It was another interesting year. Many people shifted departments and roles, our company moved to a new technology platform, and we ramped up our marketing to levels never seen before in our business — and then we had to scale them back dramatically. We hired new people and parted ways with some long-time staff. We bought other companies and launched great new products.
We made many changes to our business, and there’s no denying that change can be difficult. But change is here to stay in every aspect of our lives, and today I want to teach you a strategy for thriving in an environment of change.
First, let me tell you about a huge personal disappointment I experienced years ago.
After high school I joined the army. I didn’t necessarily want to be in the army, but I wanted to go to college, and at the time, joining the army sounded like a good way to pay for it.
In the army, my job was known as Fire Support Specialist. Also called Forward Observers, soldiers with this Military Occupational Specialty (MOS) work on the front lines. In combat, the main job of a Fire Support Specialist is to spot the enemy, figure out what he is doing, and then work with the people operating big guns, tanks, and aircraft to direct fire towards the enemy.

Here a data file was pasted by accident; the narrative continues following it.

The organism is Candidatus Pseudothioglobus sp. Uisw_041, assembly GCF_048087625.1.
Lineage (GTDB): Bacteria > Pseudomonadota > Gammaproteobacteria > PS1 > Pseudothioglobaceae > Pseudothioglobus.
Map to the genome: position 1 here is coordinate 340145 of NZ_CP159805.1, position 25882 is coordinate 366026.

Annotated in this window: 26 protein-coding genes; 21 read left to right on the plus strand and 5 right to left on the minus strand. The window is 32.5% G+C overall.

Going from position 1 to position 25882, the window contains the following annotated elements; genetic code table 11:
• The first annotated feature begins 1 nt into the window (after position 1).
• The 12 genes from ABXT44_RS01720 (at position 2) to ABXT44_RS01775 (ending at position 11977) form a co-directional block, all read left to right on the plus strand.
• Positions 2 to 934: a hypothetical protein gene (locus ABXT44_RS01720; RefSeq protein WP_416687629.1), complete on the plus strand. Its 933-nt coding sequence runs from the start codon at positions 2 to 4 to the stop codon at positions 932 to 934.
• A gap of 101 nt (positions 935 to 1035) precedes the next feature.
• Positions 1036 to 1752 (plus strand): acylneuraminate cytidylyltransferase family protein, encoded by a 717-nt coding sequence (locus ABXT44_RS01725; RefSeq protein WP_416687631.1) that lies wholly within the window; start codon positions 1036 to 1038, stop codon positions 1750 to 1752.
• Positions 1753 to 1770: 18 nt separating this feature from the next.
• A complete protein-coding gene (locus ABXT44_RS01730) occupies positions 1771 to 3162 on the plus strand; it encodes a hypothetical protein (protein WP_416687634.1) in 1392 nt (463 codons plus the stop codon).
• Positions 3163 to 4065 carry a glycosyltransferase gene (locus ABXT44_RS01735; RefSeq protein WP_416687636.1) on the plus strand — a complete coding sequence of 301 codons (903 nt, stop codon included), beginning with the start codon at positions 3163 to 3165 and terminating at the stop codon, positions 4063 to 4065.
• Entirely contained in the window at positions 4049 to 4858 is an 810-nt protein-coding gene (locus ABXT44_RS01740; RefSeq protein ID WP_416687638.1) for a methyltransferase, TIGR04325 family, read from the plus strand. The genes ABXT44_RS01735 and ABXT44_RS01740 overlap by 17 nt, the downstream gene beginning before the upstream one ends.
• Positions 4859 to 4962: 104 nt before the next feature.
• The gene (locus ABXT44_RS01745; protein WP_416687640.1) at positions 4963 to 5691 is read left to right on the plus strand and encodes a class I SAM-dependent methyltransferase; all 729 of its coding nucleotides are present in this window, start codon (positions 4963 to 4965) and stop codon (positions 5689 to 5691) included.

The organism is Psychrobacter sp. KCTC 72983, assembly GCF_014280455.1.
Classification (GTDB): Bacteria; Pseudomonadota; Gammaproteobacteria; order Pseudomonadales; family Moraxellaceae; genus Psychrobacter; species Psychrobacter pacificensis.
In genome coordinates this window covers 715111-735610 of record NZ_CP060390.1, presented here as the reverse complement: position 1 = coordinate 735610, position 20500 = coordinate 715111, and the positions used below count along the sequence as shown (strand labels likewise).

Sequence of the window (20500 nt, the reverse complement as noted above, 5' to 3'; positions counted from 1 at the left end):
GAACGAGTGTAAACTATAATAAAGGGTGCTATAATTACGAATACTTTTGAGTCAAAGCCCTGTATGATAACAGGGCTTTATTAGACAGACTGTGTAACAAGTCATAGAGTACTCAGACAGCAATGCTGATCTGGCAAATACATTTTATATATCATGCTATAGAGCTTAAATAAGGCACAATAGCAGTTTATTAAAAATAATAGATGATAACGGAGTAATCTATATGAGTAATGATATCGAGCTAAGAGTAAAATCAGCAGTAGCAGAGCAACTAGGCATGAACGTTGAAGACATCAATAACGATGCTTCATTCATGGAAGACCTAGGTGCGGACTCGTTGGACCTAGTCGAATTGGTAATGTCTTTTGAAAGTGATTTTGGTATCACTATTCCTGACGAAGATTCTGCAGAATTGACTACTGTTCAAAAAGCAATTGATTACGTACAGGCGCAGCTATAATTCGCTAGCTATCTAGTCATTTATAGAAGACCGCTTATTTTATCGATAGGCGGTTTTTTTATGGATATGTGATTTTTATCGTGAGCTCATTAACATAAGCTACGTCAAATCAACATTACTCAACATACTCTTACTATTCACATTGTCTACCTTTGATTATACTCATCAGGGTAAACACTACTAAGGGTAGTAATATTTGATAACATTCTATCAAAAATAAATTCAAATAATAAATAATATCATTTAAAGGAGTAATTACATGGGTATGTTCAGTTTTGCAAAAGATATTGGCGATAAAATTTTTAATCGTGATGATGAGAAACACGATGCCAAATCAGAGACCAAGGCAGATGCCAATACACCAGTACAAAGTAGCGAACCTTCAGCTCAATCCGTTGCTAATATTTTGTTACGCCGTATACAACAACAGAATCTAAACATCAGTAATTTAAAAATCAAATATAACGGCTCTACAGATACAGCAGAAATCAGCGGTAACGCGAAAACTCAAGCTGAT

As you can imagine, it’s one of the riskiest roles on the battlefield. Thankfully, I only performed this role in training. I never deployed to a real conflict.
Training for this role takes place in Fort Sill, Oklahoma. It was there, during basic training, that I received a piece of advice that has helped me thrive in tumultuous and unpredictable environments.
It happened on the day before my Army Basic Training graduation. My family and those of the other soldiers in my Company had come to Ft. Sill for the ceremony.
Normally, soldiers are reunited with families immediately after the graduation ceremony. But, weeks before graduation, we were offered a special reward for meeting certain standards of physical fitness and discipline. If those were achieved, we earned a four-hour leave with our families the day before graduation.
It had been ten long, grueling weeks since I’d seen my family. Knowing I’d see them a day early kept me focused and motivated during the final week.